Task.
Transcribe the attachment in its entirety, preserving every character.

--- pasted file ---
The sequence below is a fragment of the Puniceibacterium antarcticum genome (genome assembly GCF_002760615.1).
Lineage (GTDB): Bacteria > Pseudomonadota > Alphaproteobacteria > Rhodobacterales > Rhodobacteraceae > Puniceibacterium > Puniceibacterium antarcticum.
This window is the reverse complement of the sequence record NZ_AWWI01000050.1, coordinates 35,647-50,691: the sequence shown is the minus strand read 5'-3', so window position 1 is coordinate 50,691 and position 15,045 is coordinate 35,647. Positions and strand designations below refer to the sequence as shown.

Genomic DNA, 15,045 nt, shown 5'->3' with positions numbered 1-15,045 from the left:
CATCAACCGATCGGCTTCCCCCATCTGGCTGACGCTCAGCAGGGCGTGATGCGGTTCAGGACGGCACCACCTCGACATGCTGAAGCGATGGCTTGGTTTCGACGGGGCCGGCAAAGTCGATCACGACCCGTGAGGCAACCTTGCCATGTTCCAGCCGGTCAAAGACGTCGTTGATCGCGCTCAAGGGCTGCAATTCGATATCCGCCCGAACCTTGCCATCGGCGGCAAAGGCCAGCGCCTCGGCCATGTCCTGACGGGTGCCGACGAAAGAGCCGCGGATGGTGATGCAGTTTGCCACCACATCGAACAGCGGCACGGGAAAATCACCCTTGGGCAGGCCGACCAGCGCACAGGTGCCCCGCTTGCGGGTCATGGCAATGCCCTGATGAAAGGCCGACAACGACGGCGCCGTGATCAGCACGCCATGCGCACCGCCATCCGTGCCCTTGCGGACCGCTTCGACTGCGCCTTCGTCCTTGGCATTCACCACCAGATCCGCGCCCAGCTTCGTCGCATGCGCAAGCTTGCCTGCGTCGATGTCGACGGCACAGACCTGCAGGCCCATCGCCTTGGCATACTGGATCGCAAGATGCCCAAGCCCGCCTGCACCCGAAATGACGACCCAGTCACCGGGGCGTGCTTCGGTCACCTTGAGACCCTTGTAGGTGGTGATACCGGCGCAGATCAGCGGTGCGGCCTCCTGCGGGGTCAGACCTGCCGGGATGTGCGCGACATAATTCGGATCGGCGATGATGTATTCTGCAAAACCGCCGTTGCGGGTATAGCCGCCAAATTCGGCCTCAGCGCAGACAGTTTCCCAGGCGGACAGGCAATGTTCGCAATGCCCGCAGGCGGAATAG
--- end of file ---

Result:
The sequence below is a fragment of the Puniceibacterium antarcticum genome (genome assembly GCF_002760615.1).
Lineage (GTDB): Bacteria > Pseudomonadota > Alphaproteobacteria > Rhodobacterales > Rhodobacteraceae > Puniceibacterium > Puniceibacterium antarcticum.
This window is the reverse complement of the sequence record NZ_AWWI01000050.1, coordinates 35,647-50,691: the sequence shown is the minus strand read 5'-3', so window position 1 is coordinate 50,691 and position 15,045 is coordinate 35,647. Positions and strand designations below refer to the sequence as shown.

Genomic DNA, 15,045 nt, shown 5'->3' with positions numbered 1-15,045 from the left:
CATCAACCGATCGGCTTCCCCCATCTGGCTGACGCTCAGCAGGGCGTGATGCGGTTCAGGACGGCACCACCTCGACATGCTGAAGCGATGGCTTGGTTTCGACGGGGCCGGCAAAGTCGATCACGACCCGTGAGGCAACCTTGCCATGTTCCAGCCGGTCAAAGACGTCGTTGATCGCGCTCAAGGGCTGCAATTCGATATCCGCCCGAACCTTGCCATCGGCGGCAAAGGCCAGCGCCTCGGCCATGTCCTGACGGGTGCCGACGAAAGAGCCGCGGATGGTGATGCAGTTTGCCACCACATCGAACAGCGGCACGGGAAAATCACCCTTGGGCAGGCCGACCAGCGCACAGGTGCCCCGCTTGCGGGTCATGGCAATGCCCTGATGAAAGGCCGACAACGACGGCGCCGTGATCAGCACGCCATGCGCACCGCCATCCGTGCCCTTGCGGACCGCTTCGACTGCGCCTTCGTCCTTGGCATTCACCACCAGATCCGCGCCCAGCTTCGTCGCATGCGCAAGCTTGCCTGCGTCGATGTCGACGGCACAGACCTGCAGGCCCATCGCCTTGGCATACTGGATCGCAAGATGCCCAAGCCCGCCTGCACCCGAAATGACGACCCAGTCACCGGGGCGTGCTTCGGTCACCTTGAGACCCTTGTAGGTGGTGATACCGGCGCAGATCAGCGGTGCGGCCTCCTGCGGGGTCAGACCTGCCGGGATGTGCGCGACATAATTCGGATCGGCGATGATGTATTCTGCAAAACCGCCGTTGCGGGTATAGCCGCCAAATTCGGCCTCAGCGCAGACAGTTTCCCAGGCGGACAGGCAATGTTCGCAATGCCCGCAGGCGGAATAG